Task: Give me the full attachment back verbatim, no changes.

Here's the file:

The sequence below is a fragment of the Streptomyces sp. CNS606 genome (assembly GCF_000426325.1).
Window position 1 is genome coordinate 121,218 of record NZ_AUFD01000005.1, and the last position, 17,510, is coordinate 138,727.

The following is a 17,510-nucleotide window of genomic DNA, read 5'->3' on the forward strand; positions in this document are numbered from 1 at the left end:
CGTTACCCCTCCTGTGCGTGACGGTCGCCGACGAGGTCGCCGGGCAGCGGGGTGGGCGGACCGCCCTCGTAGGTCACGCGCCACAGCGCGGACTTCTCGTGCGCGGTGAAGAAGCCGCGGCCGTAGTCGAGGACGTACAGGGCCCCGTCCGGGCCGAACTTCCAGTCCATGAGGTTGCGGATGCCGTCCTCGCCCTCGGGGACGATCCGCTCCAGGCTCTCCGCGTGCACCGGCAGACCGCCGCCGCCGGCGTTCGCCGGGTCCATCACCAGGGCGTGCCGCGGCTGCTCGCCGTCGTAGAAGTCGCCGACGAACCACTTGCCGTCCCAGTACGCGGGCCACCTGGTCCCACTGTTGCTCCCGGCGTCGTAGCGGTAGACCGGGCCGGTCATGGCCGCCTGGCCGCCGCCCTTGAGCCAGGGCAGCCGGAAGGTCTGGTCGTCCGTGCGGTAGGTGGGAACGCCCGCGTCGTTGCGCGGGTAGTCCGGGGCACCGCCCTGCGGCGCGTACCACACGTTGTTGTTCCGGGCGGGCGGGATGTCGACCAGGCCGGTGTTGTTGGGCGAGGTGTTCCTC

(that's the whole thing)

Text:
The sequence below is a fragment of the Streptomyces sp. CNS606 genome (assembly GCF_000426325.1).
Window position 1 is genome coordinate 121,218 of record NZ_AUFD01000005.1, and the last position, 17,510, is coordinate 138,727.

The following is a 17,510-nucleotide window of genomic DNA, read 5'->3' on the forward strand; positions in this document are numbered from 1 at the left end:
CGTTACCCCTCCTGTGCGTGACGGTCGCCGACGAGGTCGCCGGGCAGCGGGGTGGGCGGACCGCCCTCGTAGGTCACGCGCCACAGCGCGGACTTCTCGTGCGCGGTGAAGAAGCCGCGGCCGTAGTCGAGGACGTACAGGGCCCCGTCCGGGCCGAACTTCCAGTCCATGAGGTTGCGGATGCCGTCCTCGCCCTCGGGGACGATCCGCTCCAGGCTCTCCGCGTGCACCGGCAGACCGCCGCCGCCGGCGTTCGCCGGGTCCATCACCAGGGCGTGCCGCGGCTGCTCGCCGTCGTAGAAGTCGCCGACGAACCACTTGCCGTCCCAGTACGCGGGCCACCTGGTCCCACTGTTGCTCCCGGCGTCGTAGCGGTAGACCGGGCCGGTCATGGCCGCCTGGCCGCCGCCCTTGAGCCAGGGCAGCCGGAAGGTCTGGTCGTCCGTGCGGTAGGTGGGAACGCCCGCGTCGTTGCGCGGGTAGTCCGGGGCACCGCCCTGCGGCGCGTACCACACGTTGTTGTTCCGGGCGGGCGGGATGTCGACCAGGCCGGTGTTGTTGGGCGAGGTGTTCCTC